The next group of drugs includes steroids which includes the estrogens, gestrogens, androgens, adrenocortical steroids, bile acids, cardiotonic glycosides and aglycones, which includes digoxin and digoxigenin, saponinsand sapogenins, their derivatives and metabolites. Also included are the steroid mimetic substances, such as diethylstilbestrol.

The next group of drugs is lactams having from 5 to 6 annular members, which include the barbiturates, e.g. phenobarbital and secobarbital, diphenylhydantoin, primidone, ethosuximide, and their metabolites.

The next group of drugs is aminoalkylbenzenes with alkyl of from 2 to 3 carbon atoms, which includes the amphetamines, catecholamines, which includes ephedrine, L-dopa, epinephrine, narceine, papaverine, and their metabolites.

The next group of drugs is benzheterocyclics which include oxazepam, chlorpromazine, tegretol, imipramine, their derivatives and metabolites, the heterocyclic rings being azepines, diazepines and phenothiazines.

The next group of drugs is purines, which includes theophylline, caffeine, their metabolites and derivatives.

The next group of drugs includes those derived from marijuana, which includes cannabinol and tetrahydrocannabinol.

The next group of drugs includes the vitamins such as A, B, e.g. B12, C, D, E and K, folic acid, thiamine.

The next group of drugs is prostaglandins, which differ by the degree and sites of hydroxylation and unsaturation.

The next group of drugs is antibiotics, which include penicillin, chloromycetin, actinomycetin, tetracycline, terramycin, their metabolites and derivatives.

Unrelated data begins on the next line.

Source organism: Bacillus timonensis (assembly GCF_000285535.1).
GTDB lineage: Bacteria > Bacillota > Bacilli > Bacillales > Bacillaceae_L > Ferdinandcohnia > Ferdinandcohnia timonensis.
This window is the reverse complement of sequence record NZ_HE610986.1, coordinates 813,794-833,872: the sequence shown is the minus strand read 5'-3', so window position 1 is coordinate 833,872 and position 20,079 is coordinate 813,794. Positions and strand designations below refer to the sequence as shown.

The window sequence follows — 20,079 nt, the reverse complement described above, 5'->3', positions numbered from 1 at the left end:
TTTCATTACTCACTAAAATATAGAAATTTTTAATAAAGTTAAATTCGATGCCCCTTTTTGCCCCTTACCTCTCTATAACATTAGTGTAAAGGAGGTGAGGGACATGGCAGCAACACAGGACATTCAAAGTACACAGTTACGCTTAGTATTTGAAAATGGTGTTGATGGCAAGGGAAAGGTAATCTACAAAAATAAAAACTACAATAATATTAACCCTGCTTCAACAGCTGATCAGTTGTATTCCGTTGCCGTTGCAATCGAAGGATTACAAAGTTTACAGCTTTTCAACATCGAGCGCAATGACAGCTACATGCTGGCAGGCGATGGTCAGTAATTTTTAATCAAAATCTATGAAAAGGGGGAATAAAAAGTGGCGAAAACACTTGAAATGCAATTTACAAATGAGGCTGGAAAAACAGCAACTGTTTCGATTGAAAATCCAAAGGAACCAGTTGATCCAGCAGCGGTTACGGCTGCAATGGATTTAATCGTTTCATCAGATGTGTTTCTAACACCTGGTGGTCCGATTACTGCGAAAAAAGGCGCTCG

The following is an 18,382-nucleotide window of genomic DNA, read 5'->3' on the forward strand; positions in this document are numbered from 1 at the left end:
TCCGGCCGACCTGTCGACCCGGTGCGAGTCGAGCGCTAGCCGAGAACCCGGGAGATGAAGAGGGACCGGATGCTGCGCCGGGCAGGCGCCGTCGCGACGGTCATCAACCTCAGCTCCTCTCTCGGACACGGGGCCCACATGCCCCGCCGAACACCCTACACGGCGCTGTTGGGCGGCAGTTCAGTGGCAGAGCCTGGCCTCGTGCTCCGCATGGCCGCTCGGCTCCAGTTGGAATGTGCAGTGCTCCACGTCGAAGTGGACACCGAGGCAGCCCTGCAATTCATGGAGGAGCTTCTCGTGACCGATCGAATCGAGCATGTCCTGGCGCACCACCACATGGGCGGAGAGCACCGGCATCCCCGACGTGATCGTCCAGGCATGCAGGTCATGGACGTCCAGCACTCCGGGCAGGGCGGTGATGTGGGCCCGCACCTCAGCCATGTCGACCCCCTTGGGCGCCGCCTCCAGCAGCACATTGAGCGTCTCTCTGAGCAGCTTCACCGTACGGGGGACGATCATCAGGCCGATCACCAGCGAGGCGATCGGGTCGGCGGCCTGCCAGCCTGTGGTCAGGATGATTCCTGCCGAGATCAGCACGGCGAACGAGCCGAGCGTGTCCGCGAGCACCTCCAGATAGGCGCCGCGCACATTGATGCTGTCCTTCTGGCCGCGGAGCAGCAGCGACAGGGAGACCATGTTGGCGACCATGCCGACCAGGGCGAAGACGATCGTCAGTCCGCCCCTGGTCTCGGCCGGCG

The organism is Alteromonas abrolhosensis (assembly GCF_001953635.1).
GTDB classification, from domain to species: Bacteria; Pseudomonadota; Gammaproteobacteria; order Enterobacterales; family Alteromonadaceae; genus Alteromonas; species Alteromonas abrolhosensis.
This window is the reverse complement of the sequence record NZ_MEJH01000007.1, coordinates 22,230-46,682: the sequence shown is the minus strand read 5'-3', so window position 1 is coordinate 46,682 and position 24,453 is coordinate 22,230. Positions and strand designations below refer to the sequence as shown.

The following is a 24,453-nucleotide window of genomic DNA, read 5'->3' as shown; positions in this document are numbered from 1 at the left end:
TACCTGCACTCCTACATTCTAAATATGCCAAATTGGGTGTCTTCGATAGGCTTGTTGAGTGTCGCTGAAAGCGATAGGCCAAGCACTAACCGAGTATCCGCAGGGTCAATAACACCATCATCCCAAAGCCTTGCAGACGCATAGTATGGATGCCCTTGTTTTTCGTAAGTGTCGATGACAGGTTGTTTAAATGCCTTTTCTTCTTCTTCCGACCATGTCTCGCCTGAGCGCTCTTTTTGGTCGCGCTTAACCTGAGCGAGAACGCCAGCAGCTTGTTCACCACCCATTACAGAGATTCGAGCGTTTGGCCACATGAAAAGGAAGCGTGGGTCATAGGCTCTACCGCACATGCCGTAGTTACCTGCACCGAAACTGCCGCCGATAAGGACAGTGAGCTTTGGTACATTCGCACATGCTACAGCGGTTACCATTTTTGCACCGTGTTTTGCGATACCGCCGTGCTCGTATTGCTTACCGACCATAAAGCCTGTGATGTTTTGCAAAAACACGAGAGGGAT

The next group of drugs is the nucleosides and nucleotides, which include ATP, NAD, FMN, adenosine, guanosine, thymidine, and cytidine with their appropriate sugar and phosphate substituents.

The next group of drugs is miscellaneous individual drugs which include methadone, meprobamate, serotonin, meperidine, amitriptyline, nortriptyline, lidocaine, procaineamide, acetylprocaineamide, propranolol,griseofulvin, valproic acid, butyrophenones, antihistamines, anticholinergic drugs, such as atropine, their metabolites and derivatives.

The next group of compounds is amino acids and small peptides which includepolyiodothyronines e.g. thyroxine, and triiodothyronine, oxytocin, ACTH, angiotensin, met-and lu-enkephalin their metabolites and derivatives.

Metabolites related to diseased states include spermine, galactose, phenylpyruvic acid, and porphyrin Type 1.

The next group of drugs is aminoglycosides, such as gentamicin, kanamycin, tobramycin, and amikacin.

Among pesticides of interest are polyhalogenated biphenyls, phosphate esters, thiophosphates, carbamates, polyhalogenated sulfenamides, their metabolites and derivatives.

For receptor analytes, the molecular weights will generally range from 10,000 to 2106, more usually from 10,000 to 106. For immunoglobulins, IgA, IgG, IgE and IgM, the molecular weights will generally vary from about 160,000 to about 106. Enzymes will normallyrange from about 10,000 to 6,000,000 in molecular weight. Natural receptorsvary widely, generally being at least about 25,000 molecular weight and maybe 106 or higher molecular weight, including such materials as avidin,thyroxine binding globulin, thyroxine binding prealbumin, transcortin, etc.